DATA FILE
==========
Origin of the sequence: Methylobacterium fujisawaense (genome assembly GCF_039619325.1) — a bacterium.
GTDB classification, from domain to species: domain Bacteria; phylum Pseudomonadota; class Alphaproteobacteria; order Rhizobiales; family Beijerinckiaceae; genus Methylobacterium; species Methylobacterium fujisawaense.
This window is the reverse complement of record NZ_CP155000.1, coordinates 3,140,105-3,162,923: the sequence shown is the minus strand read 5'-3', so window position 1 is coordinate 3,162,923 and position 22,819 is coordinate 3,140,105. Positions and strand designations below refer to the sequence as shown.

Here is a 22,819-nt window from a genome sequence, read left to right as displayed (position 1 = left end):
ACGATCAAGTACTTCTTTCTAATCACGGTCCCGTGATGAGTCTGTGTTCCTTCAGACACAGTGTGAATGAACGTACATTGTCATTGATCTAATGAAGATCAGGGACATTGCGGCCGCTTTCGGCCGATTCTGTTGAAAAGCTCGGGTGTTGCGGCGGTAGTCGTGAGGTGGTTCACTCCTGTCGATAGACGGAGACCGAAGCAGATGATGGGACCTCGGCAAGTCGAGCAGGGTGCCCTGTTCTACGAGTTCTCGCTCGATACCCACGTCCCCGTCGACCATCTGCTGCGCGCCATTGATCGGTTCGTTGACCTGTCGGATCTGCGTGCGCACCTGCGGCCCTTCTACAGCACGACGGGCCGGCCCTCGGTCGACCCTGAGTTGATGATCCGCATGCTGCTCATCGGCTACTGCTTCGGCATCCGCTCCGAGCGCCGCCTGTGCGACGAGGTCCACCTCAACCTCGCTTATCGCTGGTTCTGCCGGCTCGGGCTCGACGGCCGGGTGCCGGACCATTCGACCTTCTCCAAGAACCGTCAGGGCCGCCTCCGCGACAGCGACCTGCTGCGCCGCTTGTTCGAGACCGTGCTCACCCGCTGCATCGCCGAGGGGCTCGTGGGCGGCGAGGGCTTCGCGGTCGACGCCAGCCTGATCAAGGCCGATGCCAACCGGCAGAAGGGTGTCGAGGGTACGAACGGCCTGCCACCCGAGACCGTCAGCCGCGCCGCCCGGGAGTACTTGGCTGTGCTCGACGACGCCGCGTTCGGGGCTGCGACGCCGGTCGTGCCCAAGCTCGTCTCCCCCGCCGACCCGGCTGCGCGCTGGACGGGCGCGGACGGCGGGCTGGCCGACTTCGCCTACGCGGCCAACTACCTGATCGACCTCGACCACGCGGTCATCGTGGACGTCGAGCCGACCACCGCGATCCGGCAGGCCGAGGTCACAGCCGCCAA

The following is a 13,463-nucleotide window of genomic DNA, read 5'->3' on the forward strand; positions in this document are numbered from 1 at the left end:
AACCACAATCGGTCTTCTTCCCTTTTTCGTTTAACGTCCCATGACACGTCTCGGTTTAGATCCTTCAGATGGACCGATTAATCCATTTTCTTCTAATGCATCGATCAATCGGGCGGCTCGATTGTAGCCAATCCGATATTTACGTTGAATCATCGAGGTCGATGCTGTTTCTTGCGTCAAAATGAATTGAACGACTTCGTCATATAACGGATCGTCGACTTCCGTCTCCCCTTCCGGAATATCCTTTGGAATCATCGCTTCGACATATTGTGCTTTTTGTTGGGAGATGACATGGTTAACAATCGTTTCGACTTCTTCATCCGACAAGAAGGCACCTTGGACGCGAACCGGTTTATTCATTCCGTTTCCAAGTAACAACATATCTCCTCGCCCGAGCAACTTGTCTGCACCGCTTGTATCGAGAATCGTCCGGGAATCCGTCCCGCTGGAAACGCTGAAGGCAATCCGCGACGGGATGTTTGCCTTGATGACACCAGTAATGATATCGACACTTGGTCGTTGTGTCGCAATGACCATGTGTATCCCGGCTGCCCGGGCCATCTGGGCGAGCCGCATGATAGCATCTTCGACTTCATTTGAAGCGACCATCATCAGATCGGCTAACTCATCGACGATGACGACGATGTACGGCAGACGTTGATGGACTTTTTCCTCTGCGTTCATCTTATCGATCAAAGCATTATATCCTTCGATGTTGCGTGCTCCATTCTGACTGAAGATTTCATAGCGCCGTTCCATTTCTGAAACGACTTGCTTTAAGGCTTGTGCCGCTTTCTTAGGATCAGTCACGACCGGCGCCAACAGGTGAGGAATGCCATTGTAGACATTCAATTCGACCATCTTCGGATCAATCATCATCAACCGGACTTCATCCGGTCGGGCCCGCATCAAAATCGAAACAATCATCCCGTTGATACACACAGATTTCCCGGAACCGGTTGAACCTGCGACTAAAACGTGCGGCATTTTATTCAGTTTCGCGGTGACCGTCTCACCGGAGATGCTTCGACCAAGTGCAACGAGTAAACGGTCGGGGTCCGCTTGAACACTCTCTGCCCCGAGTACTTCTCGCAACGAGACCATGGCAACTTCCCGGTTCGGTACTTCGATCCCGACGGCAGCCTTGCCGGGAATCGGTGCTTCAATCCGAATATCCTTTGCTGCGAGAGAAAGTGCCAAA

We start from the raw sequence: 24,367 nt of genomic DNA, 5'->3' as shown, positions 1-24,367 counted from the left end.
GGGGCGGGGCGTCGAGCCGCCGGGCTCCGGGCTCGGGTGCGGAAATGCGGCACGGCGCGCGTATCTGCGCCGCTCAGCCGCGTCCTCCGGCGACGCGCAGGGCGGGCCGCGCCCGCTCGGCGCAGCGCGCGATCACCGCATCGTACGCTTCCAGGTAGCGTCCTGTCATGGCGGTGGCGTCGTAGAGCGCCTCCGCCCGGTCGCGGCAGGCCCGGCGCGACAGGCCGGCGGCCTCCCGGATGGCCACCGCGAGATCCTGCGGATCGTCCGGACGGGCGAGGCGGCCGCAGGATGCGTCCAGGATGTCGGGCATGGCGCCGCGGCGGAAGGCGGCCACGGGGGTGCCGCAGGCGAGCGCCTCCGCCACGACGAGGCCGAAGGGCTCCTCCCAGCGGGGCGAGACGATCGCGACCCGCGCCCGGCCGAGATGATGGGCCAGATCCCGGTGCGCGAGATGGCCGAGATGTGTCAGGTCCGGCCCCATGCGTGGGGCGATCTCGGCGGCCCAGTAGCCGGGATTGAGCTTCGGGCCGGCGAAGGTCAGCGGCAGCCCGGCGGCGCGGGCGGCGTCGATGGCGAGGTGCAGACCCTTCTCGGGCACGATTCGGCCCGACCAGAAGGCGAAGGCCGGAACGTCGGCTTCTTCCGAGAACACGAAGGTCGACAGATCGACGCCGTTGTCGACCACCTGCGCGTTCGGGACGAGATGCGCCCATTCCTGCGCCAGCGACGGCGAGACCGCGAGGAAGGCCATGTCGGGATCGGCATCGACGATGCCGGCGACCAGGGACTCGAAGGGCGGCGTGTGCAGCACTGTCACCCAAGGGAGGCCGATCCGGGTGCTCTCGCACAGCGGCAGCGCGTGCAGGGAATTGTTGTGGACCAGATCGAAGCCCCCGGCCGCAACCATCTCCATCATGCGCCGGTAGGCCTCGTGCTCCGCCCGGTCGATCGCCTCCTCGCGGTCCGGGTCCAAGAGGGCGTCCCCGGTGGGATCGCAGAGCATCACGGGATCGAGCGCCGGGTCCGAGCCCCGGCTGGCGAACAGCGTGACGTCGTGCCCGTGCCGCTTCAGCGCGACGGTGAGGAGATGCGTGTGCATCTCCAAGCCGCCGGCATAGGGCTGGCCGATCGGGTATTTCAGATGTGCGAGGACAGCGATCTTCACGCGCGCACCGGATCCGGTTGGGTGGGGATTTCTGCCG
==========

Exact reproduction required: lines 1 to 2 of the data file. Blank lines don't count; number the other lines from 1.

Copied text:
Origin of the sequence: Methylobacterium fujisawaense (genome assembly GCF_039619325.1) — a bacterium.
GTDB classification, from domain to species: domain Bacteria; phylum Pseudomonadota; class Alphaproteobacteria; order Rhizobiales; family Beijerinckiaceae; genus Methylobacterium; species Methylobacterium fujisawaense.